What are your resources and what are the resources of those with whom you wish to partner? Use these questions to help recognize the varied diversity of resources which can be found in a person, a church, a group or a community.
Many churches which have done a number of short term missions trips have been struggling with some common questions. "We have done construction or other tasks. Is there more? Is there a way for us to develop a relationship with another church or community? What are the pitfalls to avoid and the opportunities to embrace in doing joint ministry? What about serving together in a third location?
Andy Crouch, executive producer for the Global Conversation video series, sat down with two men whose churches have nurtured twenty years of partnership in mission, Chapel Hill Bible Church in the United States and the Nairobi Chapel church network in Kenya.
This paper comes out of personal experience and observation of missionaries of many nationalities working with West Africans who are Muslim Background Believers, in several Sahelian, francophone, predominantly Muslim countries (Mali, Niger, Senegal, and Guinea.)
Here is a summary of an in depth research paper written by Roland Hoksbergen about how North-South NGO partnerships contribute to development.
Cross cultural experiences open our eyes to areas where our own culture needs transformation. Assessing resources in both organizations is more than just financial, it also includes intellectual, spiritual, emotional and the like.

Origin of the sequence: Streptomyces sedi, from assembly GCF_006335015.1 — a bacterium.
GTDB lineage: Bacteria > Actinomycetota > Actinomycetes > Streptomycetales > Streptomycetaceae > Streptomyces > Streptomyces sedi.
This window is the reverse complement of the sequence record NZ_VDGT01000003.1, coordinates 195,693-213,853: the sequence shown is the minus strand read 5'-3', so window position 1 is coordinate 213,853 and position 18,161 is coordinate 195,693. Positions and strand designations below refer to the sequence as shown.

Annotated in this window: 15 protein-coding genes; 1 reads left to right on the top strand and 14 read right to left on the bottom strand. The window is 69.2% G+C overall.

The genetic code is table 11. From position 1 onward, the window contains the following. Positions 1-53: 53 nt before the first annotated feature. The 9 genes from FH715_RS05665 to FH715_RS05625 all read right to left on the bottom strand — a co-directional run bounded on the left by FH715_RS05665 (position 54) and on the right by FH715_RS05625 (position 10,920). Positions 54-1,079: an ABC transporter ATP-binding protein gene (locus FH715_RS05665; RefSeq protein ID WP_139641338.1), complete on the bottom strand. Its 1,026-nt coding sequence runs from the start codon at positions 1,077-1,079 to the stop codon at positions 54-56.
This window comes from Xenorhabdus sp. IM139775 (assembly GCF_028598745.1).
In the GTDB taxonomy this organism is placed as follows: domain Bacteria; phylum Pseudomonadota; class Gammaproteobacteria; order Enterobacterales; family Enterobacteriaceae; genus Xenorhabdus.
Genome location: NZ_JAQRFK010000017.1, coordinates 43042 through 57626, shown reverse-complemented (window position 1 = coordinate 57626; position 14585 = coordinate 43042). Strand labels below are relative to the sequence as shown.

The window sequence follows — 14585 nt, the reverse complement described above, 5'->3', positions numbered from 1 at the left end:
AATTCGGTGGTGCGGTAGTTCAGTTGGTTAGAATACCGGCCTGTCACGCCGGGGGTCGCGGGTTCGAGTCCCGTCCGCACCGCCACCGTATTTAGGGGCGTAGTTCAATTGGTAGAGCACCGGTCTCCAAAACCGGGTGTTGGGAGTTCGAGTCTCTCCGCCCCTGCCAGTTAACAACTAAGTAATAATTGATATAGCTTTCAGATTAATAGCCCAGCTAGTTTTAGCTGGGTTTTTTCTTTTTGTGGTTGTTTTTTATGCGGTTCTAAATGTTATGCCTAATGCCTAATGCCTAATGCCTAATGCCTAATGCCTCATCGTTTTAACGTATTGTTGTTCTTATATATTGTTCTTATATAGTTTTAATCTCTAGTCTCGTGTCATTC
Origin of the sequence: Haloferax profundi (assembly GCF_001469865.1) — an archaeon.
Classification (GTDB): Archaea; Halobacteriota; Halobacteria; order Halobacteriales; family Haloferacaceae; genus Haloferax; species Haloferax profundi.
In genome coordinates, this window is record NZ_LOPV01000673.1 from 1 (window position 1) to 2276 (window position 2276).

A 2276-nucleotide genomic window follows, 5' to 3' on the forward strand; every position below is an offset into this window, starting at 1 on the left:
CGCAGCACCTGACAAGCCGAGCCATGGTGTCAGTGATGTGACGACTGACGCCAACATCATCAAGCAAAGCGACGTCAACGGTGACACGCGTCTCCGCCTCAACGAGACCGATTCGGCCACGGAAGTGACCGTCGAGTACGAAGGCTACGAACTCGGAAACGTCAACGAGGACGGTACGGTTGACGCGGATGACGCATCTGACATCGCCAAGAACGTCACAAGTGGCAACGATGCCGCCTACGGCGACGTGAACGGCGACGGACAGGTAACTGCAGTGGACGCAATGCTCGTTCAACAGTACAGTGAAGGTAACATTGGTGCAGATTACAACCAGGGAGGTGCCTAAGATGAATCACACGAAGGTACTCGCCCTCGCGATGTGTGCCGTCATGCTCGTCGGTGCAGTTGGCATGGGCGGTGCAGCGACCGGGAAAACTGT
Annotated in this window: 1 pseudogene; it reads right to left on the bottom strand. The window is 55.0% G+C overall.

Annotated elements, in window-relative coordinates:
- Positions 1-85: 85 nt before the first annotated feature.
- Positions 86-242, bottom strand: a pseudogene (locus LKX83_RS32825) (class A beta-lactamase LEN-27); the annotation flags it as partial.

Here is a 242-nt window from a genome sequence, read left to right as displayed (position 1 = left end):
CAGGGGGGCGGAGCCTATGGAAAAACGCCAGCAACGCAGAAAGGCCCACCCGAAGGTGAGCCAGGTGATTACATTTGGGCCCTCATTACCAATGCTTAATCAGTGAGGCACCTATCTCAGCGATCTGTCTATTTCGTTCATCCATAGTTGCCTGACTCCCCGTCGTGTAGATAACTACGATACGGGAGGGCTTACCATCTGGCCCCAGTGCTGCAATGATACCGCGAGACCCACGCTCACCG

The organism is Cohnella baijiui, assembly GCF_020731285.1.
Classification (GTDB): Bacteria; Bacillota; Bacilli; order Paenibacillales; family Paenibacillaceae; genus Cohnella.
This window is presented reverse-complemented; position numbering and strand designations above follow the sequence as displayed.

Should you do to others what you would have them do to you? We think what we are giving to others is bread, without realizing that we are actually giving a stone or a snake.
We believe that everyone has been given gifts and resources by God. We see close relationships between distant churches as a way to share the resources and knowledge that we have with each other.
"Double vision” involves the ability to see the world from the perspective of another person or culture without losing the unique perspective of our own experience or culture. That means, even professing the same Lord and observing the same events, we as Christians can still view things from distinct angles.
The uniting general council meeting of the World Communion of Reformed Churches is now history. It's hard to know what impact this merger will have on the mission effort of the 80 million Christians who belong to one of the member denominations. Concepts of mission certainly vary within and across denominational lines.
I came to Grand Rapids from Scotland to work as part of the co-opted staff with the news team here, to cover the unification of the two main ecumenical groups of Reformed churches throughout the world. And here's my story!
Although there is still much that North American churches can contribute to the world in terms of ministry among unreached peoples, leadership training, and the application of Christian worldview, there is also much that we can learn and receive from our brothers and sisters in the Majority World (Asia, Africa, and Latin America).